Google Drive is a cloud-based program which allows you to create, edit, store, and share documents with other people. Many businesses use it as a file management system. Documents sit in the Cloud as well as synchronising with users’ local versions of the system. With Google Drive users can access and collaborate on files from anywhere and any device. It supports mobility and agility.
But while it offers benefits in those areas, it falls short in other ways that make the use of a comprehensive document management system (DMS) so invaluable to organisations, especially growing ones with increasing levels of complexity. Google Drive doesn’t replace the need for a proper DMS. Here are seven reasons why.
1. Limited document control
With Google Drive, you can share files and folders with other users. When a document is placed in a folder that is shared with you, you have access to that document too.
While you can control some access rights to documents (view, comment, edit), if a user can edit a document, they can delete it, move it around, and share access to it without restriction. This loose control can cause problems for historical accuracy as well as for users trying to find a file or folder that has been moved.
2. No version and approval control
Google Drive doesn’t provide a way to control naming conventions and document versions, leaving everything up to the individual user. Without a structured, enforced naming and versioning system, the chance for people to work on an out of date or incorrect version of a document rises significantly.
And similarly, Google Drive lacks a process for document approval. That is, a good DMS allows the owner of a document to approve and lock down the final or appropriate version of that document. This reduces the risk of work being done based on the wrong information, which can be a costly mistake.
For example, if the next stage in product development advances on a previous version of a design document that is missing a key element, a significant amount of work could have to be redone. Or, if a salesperson shares an old version of a technical specification with a customer, the customer could have problems using the product properly.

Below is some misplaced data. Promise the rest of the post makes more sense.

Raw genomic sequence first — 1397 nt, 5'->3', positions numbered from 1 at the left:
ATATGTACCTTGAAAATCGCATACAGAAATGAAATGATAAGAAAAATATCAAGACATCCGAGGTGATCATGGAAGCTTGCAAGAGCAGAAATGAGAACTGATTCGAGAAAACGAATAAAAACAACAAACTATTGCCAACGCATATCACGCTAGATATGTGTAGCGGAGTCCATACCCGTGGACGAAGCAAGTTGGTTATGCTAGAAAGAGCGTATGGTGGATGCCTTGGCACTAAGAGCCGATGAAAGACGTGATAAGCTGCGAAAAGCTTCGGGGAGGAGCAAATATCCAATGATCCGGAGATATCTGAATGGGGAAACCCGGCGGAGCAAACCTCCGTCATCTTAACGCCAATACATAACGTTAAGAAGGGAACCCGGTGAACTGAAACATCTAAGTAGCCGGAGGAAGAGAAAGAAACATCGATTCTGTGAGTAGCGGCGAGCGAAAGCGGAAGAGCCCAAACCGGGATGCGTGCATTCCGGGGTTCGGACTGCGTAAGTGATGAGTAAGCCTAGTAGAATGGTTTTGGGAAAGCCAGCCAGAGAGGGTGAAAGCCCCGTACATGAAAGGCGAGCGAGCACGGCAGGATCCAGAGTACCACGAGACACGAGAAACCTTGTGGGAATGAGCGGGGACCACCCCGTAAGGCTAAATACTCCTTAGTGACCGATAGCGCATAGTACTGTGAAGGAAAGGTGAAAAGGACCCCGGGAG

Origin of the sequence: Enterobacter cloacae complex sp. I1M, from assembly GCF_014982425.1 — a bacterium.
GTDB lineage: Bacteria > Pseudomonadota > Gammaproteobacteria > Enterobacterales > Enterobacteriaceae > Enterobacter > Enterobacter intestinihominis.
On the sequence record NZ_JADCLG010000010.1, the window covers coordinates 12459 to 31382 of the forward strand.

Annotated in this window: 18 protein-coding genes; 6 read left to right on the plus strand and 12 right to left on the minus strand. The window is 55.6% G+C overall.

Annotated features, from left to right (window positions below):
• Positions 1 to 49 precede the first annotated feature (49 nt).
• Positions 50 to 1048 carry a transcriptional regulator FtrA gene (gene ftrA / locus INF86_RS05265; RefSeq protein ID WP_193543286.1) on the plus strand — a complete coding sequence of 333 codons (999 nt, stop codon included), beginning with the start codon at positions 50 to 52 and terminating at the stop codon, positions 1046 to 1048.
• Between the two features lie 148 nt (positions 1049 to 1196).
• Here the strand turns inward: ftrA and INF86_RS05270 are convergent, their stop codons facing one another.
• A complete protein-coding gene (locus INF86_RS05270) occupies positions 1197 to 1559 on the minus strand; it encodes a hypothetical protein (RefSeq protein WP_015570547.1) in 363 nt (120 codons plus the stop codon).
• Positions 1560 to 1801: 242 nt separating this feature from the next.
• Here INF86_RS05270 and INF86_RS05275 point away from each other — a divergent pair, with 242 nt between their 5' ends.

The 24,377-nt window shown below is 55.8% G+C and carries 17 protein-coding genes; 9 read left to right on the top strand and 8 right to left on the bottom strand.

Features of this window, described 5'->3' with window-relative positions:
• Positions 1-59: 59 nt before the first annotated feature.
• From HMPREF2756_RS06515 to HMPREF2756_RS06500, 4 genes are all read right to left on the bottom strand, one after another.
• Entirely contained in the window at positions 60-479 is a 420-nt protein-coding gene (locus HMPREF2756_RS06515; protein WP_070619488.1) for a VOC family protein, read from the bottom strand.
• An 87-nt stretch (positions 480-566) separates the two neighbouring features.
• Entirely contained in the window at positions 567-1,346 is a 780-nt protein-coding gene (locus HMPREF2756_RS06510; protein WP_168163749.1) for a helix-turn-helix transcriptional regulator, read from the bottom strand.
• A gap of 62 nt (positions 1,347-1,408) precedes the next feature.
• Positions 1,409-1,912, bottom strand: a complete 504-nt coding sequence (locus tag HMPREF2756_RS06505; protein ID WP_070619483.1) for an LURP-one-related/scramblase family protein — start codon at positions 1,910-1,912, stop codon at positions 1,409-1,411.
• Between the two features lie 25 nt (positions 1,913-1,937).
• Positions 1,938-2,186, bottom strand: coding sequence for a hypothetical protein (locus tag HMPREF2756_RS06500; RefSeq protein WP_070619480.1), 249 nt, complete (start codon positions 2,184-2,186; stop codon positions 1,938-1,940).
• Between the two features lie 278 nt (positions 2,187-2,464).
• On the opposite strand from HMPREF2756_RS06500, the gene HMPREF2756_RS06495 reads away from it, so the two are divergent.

3. Cannot support multiple media types
What about documents that Google Drive cannot preview? File types such as executables also require control. In Google Drive there is no function to collect comments that are associated with documents like that. A good DMS should handle multiple media types.
4. Poor compliance support
Having a centralised controlled document repository makes data discovery and auditing easy for compliance programmes like ISO 9001. But with something like Google Drive, the control element is insufficient for the straightforward auditing of processes and procedures.
If documents don’t have structured and transparent history, review and approval controls, auditors will have a harder time recognising that you have sufficient mechanisms in place to ensure quality delivery. Google Drive lacks the necessary audit trail and visibility to help make the compliance process smooth.
Regulatory control is further limited in the fact that your data is distributed across Google’s network. While this does offer resilience, it may be impossible to say exactly where your data is held.
In addition to the necessary controls, some DMS offer a business management system interface that can provide an overview of all your processes with links to the supporting documents. This helps with compliance by giving the auditor clear oversight of all the key processes your organisation follows with easy links to proof that those processes are followed.
5. Limited workflow options
Google Drive does offer a simple workflow option as a third-party add-on but is limited to obtaining approval for certain documents. A good DMS will allow you to develop workflows that help you control your projects. For example, documents can be routed to users for action. You can set up flexible routing rules based on type of request, document type and security profile. Users can be sent reminders if they haven’t completed their assigned action.
By establishing a series of workflows in conjunction with gate controls (often document holders that can’t be approved and progressed until every document within it is approved), a programme manager can control an entire product development process.
6. No reporting tools
Reporting tools make it easy for project leaders to identify which documents are awaiting review, to get metrics on which users still need to review things, and to understand how long reviews are taking. A full DMS should help you easily find documents at various stages. Google Drive doesn’t have this functionality.
7. Cannot create custom metadata
Google Drive doesn’t allow you to create custom metadata for your documents. This data, which is not stored in the document itself, is useful for capturing additional information about documents. What’s more, sensitive and personal information can be tagged for easy searches and accessibility, helping organisations stay GDPR compliant.
Custom metadata and the ability to search it is a key feature of a full document management system.
Google Drive does have its place within the market. At last count it has over 800 million active users and over two trillion files stored. It’s an excellent tool for cloud-based collaboration and file storage. It just doesn’t have the control and functionality required to be a serious DMS.